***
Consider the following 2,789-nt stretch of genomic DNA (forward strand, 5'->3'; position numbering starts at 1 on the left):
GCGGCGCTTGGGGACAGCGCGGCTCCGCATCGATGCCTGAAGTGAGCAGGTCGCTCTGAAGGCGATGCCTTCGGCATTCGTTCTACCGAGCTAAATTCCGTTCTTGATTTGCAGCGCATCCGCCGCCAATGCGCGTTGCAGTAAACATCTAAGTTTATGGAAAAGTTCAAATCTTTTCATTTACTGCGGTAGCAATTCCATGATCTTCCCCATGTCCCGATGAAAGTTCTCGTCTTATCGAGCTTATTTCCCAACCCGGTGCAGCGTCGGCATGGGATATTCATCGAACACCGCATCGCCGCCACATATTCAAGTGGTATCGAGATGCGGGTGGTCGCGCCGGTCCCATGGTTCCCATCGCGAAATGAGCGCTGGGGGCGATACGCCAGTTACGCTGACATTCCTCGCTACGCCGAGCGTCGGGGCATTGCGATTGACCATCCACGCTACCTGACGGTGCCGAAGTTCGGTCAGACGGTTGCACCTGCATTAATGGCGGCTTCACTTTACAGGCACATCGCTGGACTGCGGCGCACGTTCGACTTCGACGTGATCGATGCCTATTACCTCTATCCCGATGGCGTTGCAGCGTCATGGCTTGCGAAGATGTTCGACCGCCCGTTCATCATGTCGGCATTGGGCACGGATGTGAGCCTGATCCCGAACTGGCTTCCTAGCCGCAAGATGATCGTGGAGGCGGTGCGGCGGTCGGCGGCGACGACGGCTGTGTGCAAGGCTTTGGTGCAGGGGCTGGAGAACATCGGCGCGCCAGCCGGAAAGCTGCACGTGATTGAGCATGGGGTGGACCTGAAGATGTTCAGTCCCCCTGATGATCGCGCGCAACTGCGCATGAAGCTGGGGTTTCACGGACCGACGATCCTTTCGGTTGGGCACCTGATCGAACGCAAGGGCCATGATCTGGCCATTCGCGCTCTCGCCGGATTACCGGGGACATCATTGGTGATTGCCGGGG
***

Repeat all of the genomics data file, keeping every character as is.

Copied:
Consider the following 2,789-nt stretch of genomic DNA (forward strand, 5'->3'; position numbering starts at 1 on the left):
GCGGCGCTTGGGGACAGCGCGGCTCCGCATCGATGCCTGAAGTGAGCAGGTCGCTCTGAAGGCGATGCCTTCGGCATTCGTTCTACCGAGCTAAATTCCGTTCTTGATTTGCAGCGCATCCGCCGCCAATGCGCGTTGCAGTAAACATCTAAGTTTATGGAAAAGTTCAAATCTTTTCATTTACTGCGGTAGCAATTCCATGATCTTCCCCATGTCCCGATGAAAGTTCTCGTCTTATCGAGCTTATTTCCCAACCCGGTGCAGCGTCGGCATGGGATATTCATCGAACACCGCATCGCCGCCACATATTCAAGTGGTATCGAGATGCGGGTGGTCGCGCCGGTCCCATGGTTCCCATCGCGAAATGAGCGCTGGGGGCGATACGCCAGTTACGCTGACATTCCTCGCTACGCCGAGCGTCGGGGCATTGCGATTGACCATCCACGCTACCTGACGGTGCCGAAGTTCGGTCAGACGGTTGCACCTGCATTAATGGCGGCTTCACTTTACAGGCACATCGCTGGACTGCGGCGCACGTTCGACTTCGACGTGATCGATGCCTATTACCTCTATCCCGATGGCGTTGCAGCGTCATGGCTTGCGAAGATGTTCGACCGCCCGTTCATCATGTCGGCATTGGGCACGGATGTGAGCCTGATCCCGAACTGGCTTCCTAGCCGCAAGATGATCGTGGAGGCGGTGCGGCGGTCGGCGGCGACGACGGCTGTGTGCAAGGCTTTGGTGCAGGGGCTGGAGAACATCGGCGCGCCAGCCGGAAAGCTGCACGTGATTGAGCATGGGGTGGACCTGAAGATGTTCAGTCCCCCTGATGATCGCGCGCAACTGCGCATGAAGCTGGGGTTTCACGGACCGACGATCCTTTCGGTTGGGCACCTGATCGAACGCAAGGGCCATGATCTGGCCATTCGCGCTCTCGCCGGATTACCGGGGACATCATTGGTGATTGCCGGGG